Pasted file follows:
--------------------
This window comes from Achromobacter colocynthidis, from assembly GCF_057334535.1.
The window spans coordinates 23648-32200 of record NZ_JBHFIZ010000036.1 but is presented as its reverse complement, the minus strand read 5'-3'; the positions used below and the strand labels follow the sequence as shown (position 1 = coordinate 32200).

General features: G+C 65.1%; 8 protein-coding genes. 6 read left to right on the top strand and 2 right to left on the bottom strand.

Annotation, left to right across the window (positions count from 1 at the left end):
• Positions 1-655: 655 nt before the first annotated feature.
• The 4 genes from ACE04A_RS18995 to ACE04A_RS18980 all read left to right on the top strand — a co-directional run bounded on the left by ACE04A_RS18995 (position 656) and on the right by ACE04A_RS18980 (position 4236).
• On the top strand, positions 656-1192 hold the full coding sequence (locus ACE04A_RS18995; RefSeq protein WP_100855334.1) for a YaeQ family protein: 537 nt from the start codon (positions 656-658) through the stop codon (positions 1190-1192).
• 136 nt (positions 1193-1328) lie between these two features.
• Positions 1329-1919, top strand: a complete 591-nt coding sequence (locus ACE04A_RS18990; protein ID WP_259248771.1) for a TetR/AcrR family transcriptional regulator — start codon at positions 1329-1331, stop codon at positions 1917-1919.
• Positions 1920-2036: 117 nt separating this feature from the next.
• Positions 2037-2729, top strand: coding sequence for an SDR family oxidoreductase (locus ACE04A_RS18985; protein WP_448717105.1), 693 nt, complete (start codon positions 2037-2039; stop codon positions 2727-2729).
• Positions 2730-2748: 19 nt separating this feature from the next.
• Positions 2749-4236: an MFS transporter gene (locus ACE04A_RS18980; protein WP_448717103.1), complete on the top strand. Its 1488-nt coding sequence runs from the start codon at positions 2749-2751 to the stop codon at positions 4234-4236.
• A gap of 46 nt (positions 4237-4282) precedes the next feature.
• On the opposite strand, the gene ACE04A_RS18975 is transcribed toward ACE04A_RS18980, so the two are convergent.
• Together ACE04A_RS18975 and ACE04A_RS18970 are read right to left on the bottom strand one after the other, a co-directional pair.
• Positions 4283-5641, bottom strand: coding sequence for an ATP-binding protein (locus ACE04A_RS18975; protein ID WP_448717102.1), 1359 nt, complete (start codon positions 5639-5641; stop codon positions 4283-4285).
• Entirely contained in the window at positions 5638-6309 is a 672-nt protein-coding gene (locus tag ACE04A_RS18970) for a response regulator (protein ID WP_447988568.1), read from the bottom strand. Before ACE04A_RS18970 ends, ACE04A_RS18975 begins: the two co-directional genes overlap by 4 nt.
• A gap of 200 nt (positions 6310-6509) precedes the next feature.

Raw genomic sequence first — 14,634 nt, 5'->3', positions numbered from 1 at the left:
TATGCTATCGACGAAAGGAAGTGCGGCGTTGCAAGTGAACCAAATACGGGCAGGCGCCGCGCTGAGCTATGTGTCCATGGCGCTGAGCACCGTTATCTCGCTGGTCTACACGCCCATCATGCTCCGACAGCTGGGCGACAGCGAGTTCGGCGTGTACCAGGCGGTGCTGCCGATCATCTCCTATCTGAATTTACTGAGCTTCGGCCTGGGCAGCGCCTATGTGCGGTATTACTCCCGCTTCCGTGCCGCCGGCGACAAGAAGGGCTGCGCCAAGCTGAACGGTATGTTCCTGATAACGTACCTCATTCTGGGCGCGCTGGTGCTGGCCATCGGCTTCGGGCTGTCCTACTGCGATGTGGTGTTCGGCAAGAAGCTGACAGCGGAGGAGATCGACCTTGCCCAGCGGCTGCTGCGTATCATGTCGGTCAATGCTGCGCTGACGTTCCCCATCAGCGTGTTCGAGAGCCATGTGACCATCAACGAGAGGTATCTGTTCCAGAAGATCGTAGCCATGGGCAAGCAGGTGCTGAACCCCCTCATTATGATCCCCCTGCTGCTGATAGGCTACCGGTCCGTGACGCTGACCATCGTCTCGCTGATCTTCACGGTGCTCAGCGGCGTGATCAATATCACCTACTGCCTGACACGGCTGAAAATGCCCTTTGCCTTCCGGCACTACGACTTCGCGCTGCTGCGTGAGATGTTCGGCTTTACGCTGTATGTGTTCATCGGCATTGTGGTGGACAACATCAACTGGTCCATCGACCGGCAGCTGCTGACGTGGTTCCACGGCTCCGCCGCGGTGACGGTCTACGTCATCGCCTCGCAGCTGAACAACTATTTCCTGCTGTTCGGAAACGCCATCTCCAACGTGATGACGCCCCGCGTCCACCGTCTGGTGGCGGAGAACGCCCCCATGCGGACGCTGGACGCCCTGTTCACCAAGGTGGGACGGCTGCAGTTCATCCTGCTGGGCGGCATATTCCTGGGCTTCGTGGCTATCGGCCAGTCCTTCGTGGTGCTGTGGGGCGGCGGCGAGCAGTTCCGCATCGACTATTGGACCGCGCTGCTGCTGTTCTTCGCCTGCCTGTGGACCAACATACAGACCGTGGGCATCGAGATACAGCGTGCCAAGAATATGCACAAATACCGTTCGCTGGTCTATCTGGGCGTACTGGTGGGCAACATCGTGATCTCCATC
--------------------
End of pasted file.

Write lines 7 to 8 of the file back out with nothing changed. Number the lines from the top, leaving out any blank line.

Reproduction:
• On the top strand, positions 656-1192 hold the full coding sequence (locus ACE04A_RS18995; RefSeq protein WP_100855334.1) for a YaeQ family protein: 537 nt from the start codon (positions 656-658) through the stop codon (positions 1190-1192).
• 136 nt (positions 1193-1328) lie between these two features.